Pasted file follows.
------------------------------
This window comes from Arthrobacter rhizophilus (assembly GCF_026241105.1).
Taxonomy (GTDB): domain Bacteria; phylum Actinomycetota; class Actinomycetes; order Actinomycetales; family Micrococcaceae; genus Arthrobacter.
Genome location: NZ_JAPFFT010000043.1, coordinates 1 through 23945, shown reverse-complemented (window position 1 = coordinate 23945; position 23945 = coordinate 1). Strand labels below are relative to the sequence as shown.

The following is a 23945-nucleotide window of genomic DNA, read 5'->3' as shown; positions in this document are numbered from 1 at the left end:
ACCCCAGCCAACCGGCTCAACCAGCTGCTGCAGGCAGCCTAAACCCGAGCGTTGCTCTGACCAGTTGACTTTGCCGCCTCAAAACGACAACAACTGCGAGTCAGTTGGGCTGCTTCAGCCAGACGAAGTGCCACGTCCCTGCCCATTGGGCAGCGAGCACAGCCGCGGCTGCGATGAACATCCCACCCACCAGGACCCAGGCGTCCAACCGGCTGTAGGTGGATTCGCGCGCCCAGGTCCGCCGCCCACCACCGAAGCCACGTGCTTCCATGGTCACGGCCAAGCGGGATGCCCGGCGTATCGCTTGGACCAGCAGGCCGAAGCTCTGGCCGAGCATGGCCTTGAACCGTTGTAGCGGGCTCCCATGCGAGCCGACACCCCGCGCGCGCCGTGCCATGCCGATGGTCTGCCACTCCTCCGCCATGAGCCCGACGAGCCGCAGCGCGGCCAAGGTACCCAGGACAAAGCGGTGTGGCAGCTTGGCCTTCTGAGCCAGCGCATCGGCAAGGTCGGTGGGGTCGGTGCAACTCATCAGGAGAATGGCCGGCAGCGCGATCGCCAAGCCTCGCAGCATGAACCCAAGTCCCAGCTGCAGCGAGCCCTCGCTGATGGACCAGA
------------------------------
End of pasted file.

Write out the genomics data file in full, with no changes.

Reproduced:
This window comes from Arthrobacter rhizophilus (assembly GCF_026241105.1).
Taxonomy (GTDB): domain Bacteria; phylum Actinomycetota; class Actinomycetes; order Actinomycetales; family Micrococcaceae; genus Arthrobacter.
Genome location: NZ_JAPFFT010000043.1, coordinates 1 through 23945, shown reverse-complemented (window position 1 = coordinate 23945; position 23945 = coordinate 1). Strand labels below are relative to the sequence as shown.

The following is a 23945-nucleotide window of genomic DNA, read 5'->3' as shown; positions in this document are numbered from 1 at the left end:
ACCCCAGCCAACCGGCTCAACCAGCTGCTGCAGGCAGCCTAAACCCGAGCGTTGCTCTGACCAGTTGACTTTGCCGCCTCAAAACGACAACAACTGCGAGTCAGTTGGGCTGCTTCAGCCAGACGAAGTGCCACGTCCCTGCCCATTGGGCAGCGAGCACAGCCGCGGCTGCGATGAACATCCCACCCACCAGGACCCAGGCGTCCAACCGGCTGTAGGTGGATTCGCGCGCCCAGGTCCGCCGCCCACCACCGAAGCCACGTGCTTCCATGGTCACGGCCAAGCGGGATGCCCGGCGTATCGCTTGGACCAGCAGGCCGAAGCTCTGGCCGAGCATGGCCTTGAACCGTTGTAGCGGGCTCCCATGCGAGCCGACACCCCGCGCGCGCCGTGCCATGCCGATGGTCTGCCACTCCTCCGCCATGAGCCCGACGAGCCGCAGCGCGGCCAAGGTACCCAGGACAAAGCGGTGTGGCAGCTTGGCCTTCTGAGCCAGCGCATCGGCAAGGTCGGTGGGGTCGGTGCAACTCATCAGGAGAATGGCCGGCAGCGCGATCGCCAAGCCTCGCAGCATGAACCCAAGTCCCAGCTGCAGCGAGCCCTCGCTGATGGACCAGA